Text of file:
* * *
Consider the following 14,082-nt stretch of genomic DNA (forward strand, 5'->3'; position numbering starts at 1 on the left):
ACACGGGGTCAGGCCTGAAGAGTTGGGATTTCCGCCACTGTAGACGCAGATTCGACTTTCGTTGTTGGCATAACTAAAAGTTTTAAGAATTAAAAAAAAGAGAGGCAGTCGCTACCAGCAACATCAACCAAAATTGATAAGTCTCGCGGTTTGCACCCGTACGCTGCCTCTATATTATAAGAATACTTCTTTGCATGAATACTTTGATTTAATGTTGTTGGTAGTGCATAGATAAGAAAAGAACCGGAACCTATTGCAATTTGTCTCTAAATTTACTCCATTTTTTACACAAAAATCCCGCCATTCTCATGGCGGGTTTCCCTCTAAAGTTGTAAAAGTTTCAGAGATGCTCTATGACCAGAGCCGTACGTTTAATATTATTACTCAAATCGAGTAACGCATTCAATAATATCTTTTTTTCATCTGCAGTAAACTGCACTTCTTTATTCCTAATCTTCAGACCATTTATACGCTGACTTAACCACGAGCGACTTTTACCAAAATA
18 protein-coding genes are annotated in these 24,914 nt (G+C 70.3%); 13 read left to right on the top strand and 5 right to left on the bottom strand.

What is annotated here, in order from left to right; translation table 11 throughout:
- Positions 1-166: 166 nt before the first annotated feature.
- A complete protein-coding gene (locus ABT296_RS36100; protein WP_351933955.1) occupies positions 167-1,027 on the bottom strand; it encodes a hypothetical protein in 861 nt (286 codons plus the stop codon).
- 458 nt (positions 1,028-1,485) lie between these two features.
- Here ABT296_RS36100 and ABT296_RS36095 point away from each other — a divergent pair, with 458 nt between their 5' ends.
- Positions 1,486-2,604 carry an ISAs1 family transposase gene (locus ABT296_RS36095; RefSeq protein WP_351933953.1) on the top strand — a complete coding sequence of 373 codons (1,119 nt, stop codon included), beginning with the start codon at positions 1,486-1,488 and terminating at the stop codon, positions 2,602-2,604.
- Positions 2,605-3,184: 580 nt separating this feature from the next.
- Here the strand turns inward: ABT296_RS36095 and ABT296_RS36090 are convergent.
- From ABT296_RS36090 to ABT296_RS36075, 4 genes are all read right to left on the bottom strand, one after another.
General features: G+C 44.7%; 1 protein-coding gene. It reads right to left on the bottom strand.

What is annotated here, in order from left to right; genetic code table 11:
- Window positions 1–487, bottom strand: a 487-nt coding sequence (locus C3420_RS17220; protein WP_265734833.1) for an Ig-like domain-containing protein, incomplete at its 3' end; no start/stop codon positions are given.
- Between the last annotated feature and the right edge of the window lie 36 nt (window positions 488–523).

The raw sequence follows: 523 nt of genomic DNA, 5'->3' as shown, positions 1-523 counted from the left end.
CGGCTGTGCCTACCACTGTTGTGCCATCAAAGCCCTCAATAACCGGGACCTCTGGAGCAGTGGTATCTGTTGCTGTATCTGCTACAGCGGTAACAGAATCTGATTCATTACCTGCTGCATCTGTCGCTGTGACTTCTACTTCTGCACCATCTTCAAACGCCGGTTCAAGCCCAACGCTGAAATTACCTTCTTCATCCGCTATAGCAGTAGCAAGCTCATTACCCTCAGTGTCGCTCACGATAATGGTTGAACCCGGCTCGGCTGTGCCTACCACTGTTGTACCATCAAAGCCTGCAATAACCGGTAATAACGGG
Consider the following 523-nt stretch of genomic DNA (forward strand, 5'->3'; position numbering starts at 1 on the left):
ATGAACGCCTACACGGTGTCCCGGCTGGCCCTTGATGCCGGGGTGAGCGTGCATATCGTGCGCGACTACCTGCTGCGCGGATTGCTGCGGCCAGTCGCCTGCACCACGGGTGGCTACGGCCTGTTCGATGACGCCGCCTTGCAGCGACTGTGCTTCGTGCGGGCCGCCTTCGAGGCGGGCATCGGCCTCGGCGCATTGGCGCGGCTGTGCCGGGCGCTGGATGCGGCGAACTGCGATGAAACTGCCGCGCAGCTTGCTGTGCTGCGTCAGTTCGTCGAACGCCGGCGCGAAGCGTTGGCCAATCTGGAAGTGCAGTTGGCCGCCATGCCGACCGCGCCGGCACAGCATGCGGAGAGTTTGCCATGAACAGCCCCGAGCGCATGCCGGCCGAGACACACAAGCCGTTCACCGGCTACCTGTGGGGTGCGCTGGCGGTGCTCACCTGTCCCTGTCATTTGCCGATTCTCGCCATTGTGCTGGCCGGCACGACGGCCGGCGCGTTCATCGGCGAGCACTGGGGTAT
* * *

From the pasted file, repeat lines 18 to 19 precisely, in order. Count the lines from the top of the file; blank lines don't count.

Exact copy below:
CGGCTGTGCCTACCACTGTTGTGCCATCAAAGCCCTCAATAACCGGGACCTCTGGAGCAGTGGTATCTGTTGCTGTATCTGCTACAGCGGTAACAGAATCTGATTCATTACCTGCTGCATCTGTCGCTGTGACTTCTACTTCTGCACCATCTTCAAACGCCGGTTCAAGCCCAACGCTGAAATTACCTTCTTCATCCGCTATAGCAGTAGCAAGCTCATTACCCTCAGTGTCGCTCACGATAATGGTTGAACCCGGCTCGGCTGTGCCTACCACTGTTGTACCATCAAAGCCTGCAATAACCGGTAATAACGGG
Consider the following 523-nt stretch of genomic DNA (forward strand, 5'->3'; position numbering starts at 1 on the left):